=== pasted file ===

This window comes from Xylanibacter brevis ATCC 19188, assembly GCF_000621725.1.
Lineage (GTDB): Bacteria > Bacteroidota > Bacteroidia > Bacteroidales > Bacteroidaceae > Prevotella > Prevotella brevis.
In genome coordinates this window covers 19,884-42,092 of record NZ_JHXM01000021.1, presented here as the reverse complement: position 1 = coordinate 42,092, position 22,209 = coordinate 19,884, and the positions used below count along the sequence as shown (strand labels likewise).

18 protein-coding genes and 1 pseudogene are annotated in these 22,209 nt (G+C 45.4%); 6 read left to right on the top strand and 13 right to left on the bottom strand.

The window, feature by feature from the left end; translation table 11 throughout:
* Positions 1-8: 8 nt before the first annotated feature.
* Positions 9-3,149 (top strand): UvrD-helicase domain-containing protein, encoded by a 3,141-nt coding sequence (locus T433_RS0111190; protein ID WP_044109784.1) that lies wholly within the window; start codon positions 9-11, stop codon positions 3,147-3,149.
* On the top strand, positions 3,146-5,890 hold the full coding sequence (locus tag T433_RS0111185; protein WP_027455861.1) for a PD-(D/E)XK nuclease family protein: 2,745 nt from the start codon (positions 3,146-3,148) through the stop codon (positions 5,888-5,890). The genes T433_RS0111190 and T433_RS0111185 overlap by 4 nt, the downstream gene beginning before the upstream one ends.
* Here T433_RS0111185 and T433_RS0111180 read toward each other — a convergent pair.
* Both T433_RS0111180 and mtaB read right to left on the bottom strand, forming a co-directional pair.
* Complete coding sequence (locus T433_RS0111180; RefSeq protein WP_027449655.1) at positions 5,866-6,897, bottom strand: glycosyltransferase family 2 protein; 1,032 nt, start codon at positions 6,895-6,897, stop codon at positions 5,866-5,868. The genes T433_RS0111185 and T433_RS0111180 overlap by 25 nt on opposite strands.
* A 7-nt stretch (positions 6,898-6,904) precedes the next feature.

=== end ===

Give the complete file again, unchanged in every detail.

This window comes from Xylanibacter brevis ATCC 19188, assembly GCF_000621725.1.
Lineage (GTDB): Bacteria > Bacteroidota > Bacteroidia > Bacteroidales > Bacteroidaceae > Prevotella > Prevotella brevis.
In genome coordinates this window covers 19,884-42,092 of record NZ_JHXM01000021.1, presented here as the reverse complement: position 1 = coordinate 42,092, position 22,209 = coordinate 19,884, and the positions used below count along the sequence as shown (strand labels likewise).

18 protein-coding genes and 1 pseudogene are annotated in these 22,209 nt (G+C 45.4%); 6 read left to right on the top strand and 13 right to left on the bottom strand.

The window, feature by feature from the left end; translation table 11 throughout:
* Positions 1-8: 8 nt before the first annotated feature.
* Positions 9-3,149 (top strand): UvrD-helicase domain-containing protein, encoded by a 3,141-nt coding sequence (locus T433_RS0111190; protein ID WP_044109784.1) that lies wholly within the window; start codon positions 9-11, stop codon positions 3,147-3,149.
* On the top strand, positions 3,146-5,890 hold the full coding sequence (locus tag T433_RS0111185; protein WP_027455861.1) for a PD-(D/E)XK nuclease family protein: 2,745 nt from the start codon (positions 3,146-3,148) through the stop codon (positions 5,888-5,890). The genes T433_RS0111190 and T433_RS0111185 overlap by 4 nt, the downstream gene beginning before the upstream one ends.
* Here T433_RS0111185 and T433_RS0111180 read toward each other — a convergent pair.
* Both T433_RS0111180 and mtaB read right to left on the bottom strand, forming a co-directional pair.
* Complete coding sequence (locus T433_RS0111180; RefSeq protein WP_027449655.1) at positions 5,866-6,897, bottom strand: glycosyltransferase family 2 protein; 1,032 nt, start codon at positions 6,895-6,897, stop codon at positions 5,866-5,868. The genes T433_RS0111185 and T433_RS0111180 overlap by 25 nt on opposite strands.
* A 7-nt stretch (positions 6,898-6,904) precedes the next feature.